Outcome Study of Endoscopically Inserted Gastrostomy (PEG)Versus Radiologically-guided Insertion of Gastrostomy (RIG)in Children (PEG Vs RIG)
|ClinicalTrials.gov Identifier: NCT01920438|
Recruitment Status : Unknown
Verified August 2013 by Great Ormond Street Hospital for Children NHS Foundation Trust.
Recruitment status was: Recruiting
First Posted : August 12, 2013
Last Update Posted : August 12, 2013
A gastrostomy is a feeding tube that communicates from the skin directly into the stomach. It is a device frequently used in children that have feeding difficulties or are unable to maintain normal growth via oral feeds. The same device may be inserted in two ways: the percutaneous endoscopic method (PEG) which is guided by the use of an endoscope (flexible camera), or the radiologically inserted method (RIG) which is guided by the use of X-ray imaging. Both methods of insertion have been used in children for more than 20 years, but it is not clear which is the best method. Both methods are associated with complications, including injury to other abdominal organs and leakage leading to sepsis. There are no randomised controlled trials comparing the two techniques.
We aim to compare the outcome of both methods of gastrostomy insertion in children, with emphasis on the complication rates. We have devised a complication score with weightage assigned to each complication according to its severity.
A randomised controlled trial will be performed in children requiring a gastrostomy, 100 per group. The primary outcome will be the overall total complication rate.
|Condition or disease||Intervention/treatment||Phase|
|Two Interventions (PEG and RIG) Compared Against Each Other||Procedure: Percutaneous Endoscopic Gastrostomy Procedure: Radiologically-guided insertion of Gastrostomy||Not Applicable|
|Study Type :||Interventional (Clinical Trial)|
|Estimated Enrollment :||200 participants|
|Intervention Model:||Parallel Assignment|
|Masking:||Double (Participant, Outcomes Assessor)|
|Primary Purpose:||Supportive Care|
|Official Title:||PEG Vs RIG: Percutaneous Endoscopic Gastrostomy Versus Radiologically Inserted Gastrostomy in Children|
|Study Start Date :||December 2011|
|Estimated Primary Completion Date :||August 2014|
|Estimated Study Completion Date :||August 2017|
Percutaneous Endoscopic Gastrostomy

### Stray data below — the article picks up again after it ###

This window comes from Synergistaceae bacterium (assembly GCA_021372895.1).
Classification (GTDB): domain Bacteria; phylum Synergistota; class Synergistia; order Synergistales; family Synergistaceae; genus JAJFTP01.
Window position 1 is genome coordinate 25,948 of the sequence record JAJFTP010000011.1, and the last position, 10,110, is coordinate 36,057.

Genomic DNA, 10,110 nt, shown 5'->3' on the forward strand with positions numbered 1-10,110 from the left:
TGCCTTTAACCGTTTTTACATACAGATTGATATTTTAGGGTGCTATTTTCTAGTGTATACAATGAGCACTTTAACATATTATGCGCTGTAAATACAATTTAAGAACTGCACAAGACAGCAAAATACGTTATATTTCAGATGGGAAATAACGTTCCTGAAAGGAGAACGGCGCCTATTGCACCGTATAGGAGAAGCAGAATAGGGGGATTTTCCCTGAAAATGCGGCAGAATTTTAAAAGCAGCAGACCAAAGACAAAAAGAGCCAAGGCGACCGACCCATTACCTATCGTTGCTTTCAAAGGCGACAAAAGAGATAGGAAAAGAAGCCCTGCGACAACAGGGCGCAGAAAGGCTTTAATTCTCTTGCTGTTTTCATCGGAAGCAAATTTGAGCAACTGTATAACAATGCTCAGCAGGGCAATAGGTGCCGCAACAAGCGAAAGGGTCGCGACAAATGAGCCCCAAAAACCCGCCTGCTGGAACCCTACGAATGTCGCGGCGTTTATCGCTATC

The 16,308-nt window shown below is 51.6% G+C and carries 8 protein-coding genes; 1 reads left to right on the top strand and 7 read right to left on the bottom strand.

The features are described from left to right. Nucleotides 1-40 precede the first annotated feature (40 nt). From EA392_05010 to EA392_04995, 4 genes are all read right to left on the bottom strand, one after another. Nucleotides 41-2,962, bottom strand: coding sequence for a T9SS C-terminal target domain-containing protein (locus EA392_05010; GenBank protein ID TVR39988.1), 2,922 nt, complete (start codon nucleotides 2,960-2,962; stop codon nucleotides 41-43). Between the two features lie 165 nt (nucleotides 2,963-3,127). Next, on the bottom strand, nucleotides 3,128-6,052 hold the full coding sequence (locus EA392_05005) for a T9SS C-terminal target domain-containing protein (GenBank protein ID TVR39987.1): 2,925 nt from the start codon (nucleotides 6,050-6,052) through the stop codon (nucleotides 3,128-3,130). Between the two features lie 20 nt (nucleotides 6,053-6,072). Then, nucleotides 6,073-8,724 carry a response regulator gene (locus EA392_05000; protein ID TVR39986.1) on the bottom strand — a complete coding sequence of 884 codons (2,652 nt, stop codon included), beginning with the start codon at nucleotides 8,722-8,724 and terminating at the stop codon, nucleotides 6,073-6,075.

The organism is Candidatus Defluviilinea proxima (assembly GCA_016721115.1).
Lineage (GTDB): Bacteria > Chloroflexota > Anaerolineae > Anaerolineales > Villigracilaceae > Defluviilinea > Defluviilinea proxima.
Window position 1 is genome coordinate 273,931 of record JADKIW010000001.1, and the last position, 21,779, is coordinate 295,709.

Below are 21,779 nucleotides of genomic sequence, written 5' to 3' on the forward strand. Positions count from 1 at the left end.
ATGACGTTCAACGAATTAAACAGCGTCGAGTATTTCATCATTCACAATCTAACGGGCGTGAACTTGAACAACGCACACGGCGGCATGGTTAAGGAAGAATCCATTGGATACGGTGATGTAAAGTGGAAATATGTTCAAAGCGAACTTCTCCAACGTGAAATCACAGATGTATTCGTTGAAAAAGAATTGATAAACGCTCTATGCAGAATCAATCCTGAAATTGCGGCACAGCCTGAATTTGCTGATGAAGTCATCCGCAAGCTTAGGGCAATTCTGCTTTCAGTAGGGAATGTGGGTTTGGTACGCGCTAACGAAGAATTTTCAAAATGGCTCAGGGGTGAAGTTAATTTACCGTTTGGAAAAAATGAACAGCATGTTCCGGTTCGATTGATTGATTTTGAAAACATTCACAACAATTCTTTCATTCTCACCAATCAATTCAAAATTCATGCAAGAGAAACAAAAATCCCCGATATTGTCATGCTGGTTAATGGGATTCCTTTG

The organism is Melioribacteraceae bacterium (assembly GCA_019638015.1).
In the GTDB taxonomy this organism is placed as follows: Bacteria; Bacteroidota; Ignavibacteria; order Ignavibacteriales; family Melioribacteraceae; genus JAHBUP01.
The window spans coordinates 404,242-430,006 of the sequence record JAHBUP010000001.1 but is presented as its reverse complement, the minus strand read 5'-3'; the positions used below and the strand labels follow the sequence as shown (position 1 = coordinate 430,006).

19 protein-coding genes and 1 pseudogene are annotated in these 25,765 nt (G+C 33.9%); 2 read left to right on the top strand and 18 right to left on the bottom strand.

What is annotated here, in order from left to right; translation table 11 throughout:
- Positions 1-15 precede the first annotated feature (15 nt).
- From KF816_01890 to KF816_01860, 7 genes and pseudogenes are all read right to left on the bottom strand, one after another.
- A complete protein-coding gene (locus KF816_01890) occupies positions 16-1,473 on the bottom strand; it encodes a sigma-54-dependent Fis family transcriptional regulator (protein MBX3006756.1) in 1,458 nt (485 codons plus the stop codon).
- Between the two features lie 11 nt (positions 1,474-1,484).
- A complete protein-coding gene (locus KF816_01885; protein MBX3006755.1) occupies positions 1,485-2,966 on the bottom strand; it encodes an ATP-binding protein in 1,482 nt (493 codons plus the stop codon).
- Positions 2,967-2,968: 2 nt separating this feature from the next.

Procedure: Percutaneous Endoscopic Gastrostomy
Radiologically-guided Insertion of Gastrostomy
Procedure: Radiologically-guided insertion of Gastrostomy
- Complication rate [ Time Frame: 3 years ]The primary end point of the study will be the total number of complications (major and minor).
- 1. major complication rate : complications requiring surgery [ Time Frame: 3 years ]Colonic injury or gastro-colic fistula or other visceral injury, peritonitis requiring surgery, intestinal obstruction requiring surgery, major gastrointestinal bleed, other complications requiring surgery
- 2. minor complication rate : complications not requiring surgery [ Time Frame: 3 years ]Infection requiring systemic antibiotics, delay more than 48 hours in establishing feeds, granulation, wound site discharge, tube-related problems (migration, dislodgement, leakage, breakage), other minor
- 3.complication score [ Time Frame: 3 years ]This is a score devised with weighting assigned to each complication depending on the severity of the complication.The score was devised in a consensus meeting attended by experts in the field (paediatric surgeons, interventional radiologists, junior doctors and nurses.
- 4.technical failure [ Time Frame: 3 yaers ]These are the number of PEG or RIG that are unsuccessful and require conversion to open surgical gastrostomy or laparoscopic gastrostomy.
- 5.difficulty of procedure [ Time Frame: 3 years ]Assessed by the operator as : 1) easy, 2) slightly difficult (but does not warrant conversion), 3) difficult (warrants conversion)
- 6.cost of hospital treatment [ Time Frame: 3 years ]
- 7.mortality [ Time Frame: 3 years ]
- 8.cause of death [ Time Frame: 3 years ]
Please refer to this study by its ClinicalTrials.gov identifier (NCT number): NCT01920438
|Contact: Rashmi R Singh, MBBS, MRCSfirstname.lastname@example.org|
|Great Ormond Street Hospital||Recruiting|
|London, United Kingdom, WC1N 3JH|
|Contact: Rashmi R Singh, MBBS, MRCS +44 2079052682 email@example.com|
|Principal Investigator: Joe I Curry, FRCS(Eng),FRCS(Paed Surg)|
|Study Chair:||Joe I Curry, MBBS,FRCS(Eng),FRCS(Paed Surg)||Great Ormond Street Hospital Great Ormond Street, London, WC1N 3JHLondon|